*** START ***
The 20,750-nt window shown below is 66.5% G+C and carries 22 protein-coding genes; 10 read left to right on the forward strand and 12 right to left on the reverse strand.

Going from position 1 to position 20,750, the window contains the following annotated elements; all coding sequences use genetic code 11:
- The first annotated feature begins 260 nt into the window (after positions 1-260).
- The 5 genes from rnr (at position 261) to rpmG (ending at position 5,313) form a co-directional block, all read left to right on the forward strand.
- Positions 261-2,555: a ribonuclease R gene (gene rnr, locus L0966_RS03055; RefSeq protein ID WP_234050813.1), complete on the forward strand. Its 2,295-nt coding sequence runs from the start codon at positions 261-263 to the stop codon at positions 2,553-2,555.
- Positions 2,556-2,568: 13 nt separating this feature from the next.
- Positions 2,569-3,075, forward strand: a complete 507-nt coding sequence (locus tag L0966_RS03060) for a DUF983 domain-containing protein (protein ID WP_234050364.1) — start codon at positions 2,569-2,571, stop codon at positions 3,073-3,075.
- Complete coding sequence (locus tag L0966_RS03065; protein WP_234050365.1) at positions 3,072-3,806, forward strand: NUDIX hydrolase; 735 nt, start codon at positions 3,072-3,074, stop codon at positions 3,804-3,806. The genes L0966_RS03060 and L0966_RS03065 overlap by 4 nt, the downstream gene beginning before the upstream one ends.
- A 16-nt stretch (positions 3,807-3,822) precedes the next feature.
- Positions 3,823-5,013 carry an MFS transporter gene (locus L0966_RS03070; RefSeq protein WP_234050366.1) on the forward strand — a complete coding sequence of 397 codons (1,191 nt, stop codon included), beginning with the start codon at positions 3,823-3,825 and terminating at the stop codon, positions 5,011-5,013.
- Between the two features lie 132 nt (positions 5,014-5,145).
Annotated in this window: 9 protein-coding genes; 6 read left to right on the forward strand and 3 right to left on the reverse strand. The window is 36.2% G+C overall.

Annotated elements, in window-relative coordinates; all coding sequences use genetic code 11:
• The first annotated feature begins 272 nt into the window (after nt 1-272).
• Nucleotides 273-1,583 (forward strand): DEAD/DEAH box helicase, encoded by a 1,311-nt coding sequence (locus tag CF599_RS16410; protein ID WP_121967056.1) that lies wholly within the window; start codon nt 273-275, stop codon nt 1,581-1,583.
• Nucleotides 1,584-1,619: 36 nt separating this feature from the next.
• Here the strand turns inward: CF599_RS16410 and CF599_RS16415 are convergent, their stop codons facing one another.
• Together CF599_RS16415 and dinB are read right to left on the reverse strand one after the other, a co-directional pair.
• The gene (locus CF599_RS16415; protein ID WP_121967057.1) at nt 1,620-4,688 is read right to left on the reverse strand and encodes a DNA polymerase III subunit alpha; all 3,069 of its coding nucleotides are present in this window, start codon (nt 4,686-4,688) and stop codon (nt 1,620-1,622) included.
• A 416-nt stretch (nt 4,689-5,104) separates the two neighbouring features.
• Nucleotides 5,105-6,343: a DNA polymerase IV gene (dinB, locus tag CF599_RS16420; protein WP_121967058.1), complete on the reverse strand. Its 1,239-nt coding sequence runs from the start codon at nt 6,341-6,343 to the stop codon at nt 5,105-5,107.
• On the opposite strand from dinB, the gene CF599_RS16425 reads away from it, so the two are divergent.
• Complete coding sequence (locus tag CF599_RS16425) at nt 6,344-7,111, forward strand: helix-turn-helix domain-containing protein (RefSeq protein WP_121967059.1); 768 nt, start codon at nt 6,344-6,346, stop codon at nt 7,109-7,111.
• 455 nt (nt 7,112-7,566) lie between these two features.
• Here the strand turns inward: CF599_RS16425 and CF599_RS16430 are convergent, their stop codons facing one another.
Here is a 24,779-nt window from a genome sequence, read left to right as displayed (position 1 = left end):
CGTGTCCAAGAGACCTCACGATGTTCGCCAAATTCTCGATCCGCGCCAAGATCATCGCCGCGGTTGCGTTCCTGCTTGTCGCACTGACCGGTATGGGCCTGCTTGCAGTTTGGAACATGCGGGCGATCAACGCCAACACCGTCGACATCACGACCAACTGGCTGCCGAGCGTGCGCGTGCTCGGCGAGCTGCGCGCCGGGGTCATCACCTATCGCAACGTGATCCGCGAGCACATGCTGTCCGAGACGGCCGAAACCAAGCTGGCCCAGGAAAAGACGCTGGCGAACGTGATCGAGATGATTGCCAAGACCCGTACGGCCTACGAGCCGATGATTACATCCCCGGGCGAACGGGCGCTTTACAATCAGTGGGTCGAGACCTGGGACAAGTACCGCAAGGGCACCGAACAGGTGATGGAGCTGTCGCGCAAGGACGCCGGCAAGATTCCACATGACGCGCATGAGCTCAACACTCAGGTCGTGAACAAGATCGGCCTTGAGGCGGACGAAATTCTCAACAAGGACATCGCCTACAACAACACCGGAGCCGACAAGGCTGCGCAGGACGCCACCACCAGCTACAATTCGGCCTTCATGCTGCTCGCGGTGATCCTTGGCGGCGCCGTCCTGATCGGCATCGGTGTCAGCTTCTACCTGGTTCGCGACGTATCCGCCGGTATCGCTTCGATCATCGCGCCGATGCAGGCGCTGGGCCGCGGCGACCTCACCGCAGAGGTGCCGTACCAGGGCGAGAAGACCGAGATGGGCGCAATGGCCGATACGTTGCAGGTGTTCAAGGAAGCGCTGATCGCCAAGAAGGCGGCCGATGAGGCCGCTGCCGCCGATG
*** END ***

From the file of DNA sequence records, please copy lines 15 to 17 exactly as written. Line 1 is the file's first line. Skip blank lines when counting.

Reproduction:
• Nucleotides 273-1,583 (forward strand): DEAD/DEAH box helicase, encoded by a 1,311-nt coding sequence (locus tag CF599_RS16410; protein ID WP_121967056.1) that lies wholly within the window; start codon nt 273-275, stop codon nt 1,581-1,583.
• Nucleotides 1,584-1,619: 36 nt separating this feature from the next.
• Here the strand turns inward: CF599_RS16410 and CF599_RS16415 are convergent, their stop codons facing one another.